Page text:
Larry Korman is co-CEO of Korman Communities and President of AKA (hotel/serviced residences), a fully-integrated real estate company which evolved from the business founded by his great-grandfather in 1909. 

Larry was eight years old when he met Louis Kahn. As a child, he knew that his house was important—tourists from all over the world would arrive every season by bus, eager to look inside—but it was many years before he fully understood why. When he moved into the house with his own family in 1998, he “fell in love” with it.1 The house became a teacher, opening up new rooms of knowledge about Kahn’s life, work, and the profession he revered.

He began to think strategically about the house’s future, and created five, ten, and fifteen year plans for restoring and preserving it. He wanted the story of his family home to be “a great house getting better with time.” 

Ongoing conversations with staff of the Kahn archives at the Architectural Archives of the University of Pennsylvania have deepened Larry’s understanding of Kahn’s vision and informed his renovation decisions. For instance, sections of drywall in the entry hall and bedrooms have been replaced with wood according to Kahn’s original preferences.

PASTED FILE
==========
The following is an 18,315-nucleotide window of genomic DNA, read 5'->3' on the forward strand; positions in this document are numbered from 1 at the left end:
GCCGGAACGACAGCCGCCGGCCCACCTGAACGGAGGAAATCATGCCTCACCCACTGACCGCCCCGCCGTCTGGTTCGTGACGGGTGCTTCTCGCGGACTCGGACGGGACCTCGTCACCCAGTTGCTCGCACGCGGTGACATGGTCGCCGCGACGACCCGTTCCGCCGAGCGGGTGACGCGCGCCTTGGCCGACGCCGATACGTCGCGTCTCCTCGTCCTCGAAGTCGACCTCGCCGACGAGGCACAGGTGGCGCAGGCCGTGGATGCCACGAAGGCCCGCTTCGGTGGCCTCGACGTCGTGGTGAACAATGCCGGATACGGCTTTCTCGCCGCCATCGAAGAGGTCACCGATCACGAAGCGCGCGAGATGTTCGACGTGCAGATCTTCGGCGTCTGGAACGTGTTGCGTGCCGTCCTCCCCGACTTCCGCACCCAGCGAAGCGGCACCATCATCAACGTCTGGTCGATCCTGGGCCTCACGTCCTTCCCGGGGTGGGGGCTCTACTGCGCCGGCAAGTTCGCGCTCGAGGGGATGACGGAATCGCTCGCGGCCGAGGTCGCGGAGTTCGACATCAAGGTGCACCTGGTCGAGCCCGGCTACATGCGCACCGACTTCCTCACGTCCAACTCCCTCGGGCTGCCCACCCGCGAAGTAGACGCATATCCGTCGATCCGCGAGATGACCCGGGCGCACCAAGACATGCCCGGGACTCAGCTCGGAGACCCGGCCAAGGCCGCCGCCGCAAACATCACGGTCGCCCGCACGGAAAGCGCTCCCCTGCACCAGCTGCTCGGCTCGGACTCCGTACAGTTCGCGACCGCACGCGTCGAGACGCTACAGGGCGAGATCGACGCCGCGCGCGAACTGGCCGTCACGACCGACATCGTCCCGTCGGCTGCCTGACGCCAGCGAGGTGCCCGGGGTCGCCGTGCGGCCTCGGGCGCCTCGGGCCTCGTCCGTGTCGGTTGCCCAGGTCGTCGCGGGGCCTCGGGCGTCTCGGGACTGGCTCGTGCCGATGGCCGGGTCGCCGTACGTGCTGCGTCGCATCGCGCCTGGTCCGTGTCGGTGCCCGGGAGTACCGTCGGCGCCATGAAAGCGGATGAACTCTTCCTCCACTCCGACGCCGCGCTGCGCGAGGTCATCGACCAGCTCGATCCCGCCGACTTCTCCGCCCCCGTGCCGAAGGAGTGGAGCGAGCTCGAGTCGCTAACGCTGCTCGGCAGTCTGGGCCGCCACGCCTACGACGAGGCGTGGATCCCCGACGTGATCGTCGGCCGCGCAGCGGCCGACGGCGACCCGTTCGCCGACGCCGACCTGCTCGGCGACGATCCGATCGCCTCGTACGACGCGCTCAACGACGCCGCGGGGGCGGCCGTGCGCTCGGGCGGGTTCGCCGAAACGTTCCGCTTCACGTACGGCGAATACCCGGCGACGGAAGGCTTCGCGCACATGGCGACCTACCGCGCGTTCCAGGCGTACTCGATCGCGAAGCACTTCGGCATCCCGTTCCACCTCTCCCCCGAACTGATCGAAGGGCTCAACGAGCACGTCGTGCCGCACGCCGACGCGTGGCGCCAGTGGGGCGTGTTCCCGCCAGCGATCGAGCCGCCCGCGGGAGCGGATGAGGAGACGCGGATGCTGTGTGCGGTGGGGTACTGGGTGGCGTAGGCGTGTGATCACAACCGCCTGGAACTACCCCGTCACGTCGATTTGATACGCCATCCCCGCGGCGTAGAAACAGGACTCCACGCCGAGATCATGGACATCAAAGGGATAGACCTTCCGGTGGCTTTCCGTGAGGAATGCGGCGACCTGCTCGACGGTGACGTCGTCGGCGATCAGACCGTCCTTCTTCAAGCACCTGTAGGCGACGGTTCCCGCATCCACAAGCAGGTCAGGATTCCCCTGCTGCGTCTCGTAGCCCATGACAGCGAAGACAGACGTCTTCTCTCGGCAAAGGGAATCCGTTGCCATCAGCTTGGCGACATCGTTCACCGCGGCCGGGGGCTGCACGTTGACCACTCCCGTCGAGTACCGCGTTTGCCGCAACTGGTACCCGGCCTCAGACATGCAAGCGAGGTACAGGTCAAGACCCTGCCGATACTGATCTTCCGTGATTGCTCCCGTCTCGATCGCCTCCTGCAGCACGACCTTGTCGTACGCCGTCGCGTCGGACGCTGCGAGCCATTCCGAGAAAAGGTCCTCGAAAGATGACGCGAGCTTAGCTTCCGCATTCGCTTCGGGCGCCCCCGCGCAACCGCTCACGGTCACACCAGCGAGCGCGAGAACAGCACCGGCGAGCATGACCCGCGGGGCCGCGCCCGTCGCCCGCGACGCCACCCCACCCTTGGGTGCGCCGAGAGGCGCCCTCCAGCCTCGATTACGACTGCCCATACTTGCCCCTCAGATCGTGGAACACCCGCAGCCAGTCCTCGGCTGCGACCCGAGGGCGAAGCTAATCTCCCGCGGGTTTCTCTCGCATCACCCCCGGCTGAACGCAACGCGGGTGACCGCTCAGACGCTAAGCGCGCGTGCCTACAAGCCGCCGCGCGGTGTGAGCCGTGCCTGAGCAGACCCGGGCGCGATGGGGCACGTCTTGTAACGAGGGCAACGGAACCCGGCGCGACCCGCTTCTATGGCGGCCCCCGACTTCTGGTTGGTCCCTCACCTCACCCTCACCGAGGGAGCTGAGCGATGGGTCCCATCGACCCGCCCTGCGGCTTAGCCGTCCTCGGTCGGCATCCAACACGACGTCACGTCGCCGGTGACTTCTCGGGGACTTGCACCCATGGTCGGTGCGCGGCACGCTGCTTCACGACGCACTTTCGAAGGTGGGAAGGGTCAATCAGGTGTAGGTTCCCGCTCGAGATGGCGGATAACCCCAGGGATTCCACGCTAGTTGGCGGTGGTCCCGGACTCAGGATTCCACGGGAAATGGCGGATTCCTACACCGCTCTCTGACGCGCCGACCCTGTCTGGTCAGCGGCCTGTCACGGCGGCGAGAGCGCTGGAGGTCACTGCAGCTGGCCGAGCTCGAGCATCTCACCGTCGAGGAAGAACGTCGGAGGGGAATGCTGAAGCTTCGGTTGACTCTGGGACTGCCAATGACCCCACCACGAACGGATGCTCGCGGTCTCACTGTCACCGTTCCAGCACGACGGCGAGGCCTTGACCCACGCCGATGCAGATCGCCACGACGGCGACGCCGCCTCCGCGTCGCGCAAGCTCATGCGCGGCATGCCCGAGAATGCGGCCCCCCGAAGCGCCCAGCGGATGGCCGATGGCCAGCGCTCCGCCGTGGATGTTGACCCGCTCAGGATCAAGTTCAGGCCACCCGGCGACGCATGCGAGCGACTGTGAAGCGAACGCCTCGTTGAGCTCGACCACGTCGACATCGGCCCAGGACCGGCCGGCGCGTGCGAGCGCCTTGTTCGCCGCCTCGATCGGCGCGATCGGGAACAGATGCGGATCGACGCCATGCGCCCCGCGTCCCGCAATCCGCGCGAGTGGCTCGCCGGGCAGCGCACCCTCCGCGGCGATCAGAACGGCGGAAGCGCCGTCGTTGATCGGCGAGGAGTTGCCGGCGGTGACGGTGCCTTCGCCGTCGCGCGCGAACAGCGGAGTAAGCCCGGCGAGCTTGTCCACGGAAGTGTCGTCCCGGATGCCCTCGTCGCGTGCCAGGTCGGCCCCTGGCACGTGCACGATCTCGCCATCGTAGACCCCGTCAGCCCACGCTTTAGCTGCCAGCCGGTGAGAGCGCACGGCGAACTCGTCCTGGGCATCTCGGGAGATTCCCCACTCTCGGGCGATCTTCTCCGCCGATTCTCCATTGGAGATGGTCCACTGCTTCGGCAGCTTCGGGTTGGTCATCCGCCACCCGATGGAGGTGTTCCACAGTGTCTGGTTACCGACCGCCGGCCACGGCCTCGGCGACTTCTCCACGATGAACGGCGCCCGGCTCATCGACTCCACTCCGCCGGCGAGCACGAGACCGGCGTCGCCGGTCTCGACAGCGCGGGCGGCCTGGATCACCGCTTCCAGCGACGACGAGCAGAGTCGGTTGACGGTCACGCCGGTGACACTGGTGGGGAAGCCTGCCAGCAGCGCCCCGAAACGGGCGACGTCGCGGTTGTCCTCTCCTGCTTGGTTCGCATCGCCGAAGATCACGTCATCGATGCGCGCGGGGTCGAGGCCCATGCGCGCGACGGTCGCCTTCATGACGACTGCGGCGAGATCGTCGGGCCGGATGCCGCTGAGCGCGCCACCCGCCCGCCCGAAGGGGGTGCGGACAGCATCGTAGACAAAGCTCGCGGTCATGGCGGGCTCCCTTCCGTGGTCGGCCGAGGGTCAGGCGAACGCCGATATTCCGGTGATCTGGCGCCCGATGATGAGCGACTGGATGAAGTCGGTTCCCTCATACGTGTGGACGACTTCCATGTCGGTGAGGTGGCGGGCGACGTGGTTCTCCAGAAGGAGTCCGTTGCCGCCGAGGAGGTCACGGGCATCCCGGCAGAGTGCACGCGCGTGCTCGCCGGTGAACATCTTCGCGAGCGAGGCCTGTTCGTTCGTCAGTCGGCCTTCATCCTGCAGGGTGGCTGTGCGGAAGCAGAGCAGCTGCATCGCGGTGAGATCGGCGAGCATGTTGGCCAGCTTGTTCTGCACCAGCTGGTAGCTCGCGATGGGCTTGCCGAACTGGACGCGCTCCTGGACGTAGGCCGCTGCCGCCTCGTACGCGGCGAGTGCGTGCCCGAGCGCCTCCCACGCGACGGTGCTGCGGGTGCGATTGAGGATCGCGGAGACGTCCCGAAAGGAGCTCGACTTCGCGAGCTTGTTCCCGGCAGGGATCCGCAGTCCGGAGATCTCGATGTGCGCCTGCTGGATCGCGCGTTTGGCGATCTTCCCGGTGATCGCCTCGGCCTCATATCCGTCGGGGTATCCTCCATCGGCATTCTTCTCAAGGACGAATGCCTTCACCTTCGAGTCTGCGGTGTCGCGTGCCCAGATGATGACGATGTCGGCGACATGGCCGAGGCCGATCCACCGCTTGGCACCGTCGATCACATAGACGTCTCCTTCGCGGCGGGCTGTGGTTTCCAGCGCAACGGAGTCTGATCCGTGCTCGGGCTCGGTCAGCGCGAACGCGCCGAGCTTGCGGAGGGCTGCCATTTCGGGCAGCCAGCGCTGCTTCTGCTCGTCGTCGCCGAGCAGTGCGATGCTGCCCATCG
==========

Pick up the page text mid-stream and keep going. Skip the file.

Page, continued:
Modern amenities mark the house’s transition to 21st century life. The former laundry and project rooms on the first floor now house computer stations and a modest home theater. In 2014, Jennifer Post will update the house’s interior design. 

At the University of Pennsylvania, where Kahn studied and taught architecture, Larry serves on the Graduate School of Design’s Board of Overseers, co-chairs the Architectural Archives, and co-chairs the new Kahn Society.



  1. ^ This and all subsequent quotes come from a July 2013 interview with Larry Korman

Larry and Korin Korman, 2015

Photo: Pieter Estersohn

Larry and Steven Korman

Photo: Courtesy of Larry Korman

Larry Korman and Nathaniel Kahn, 2013

Photo: Jon Rohrer

Larry Korman and architect David Rinehart at the Salk Institute. Rinehart and Jack MacAllister, who both assisted Kahn with the Salk project, designed an expansion in the 1990s.

Photo: Courtesy of Larry Korman

The family, 2013

Photo: Courtesy of Larry Korman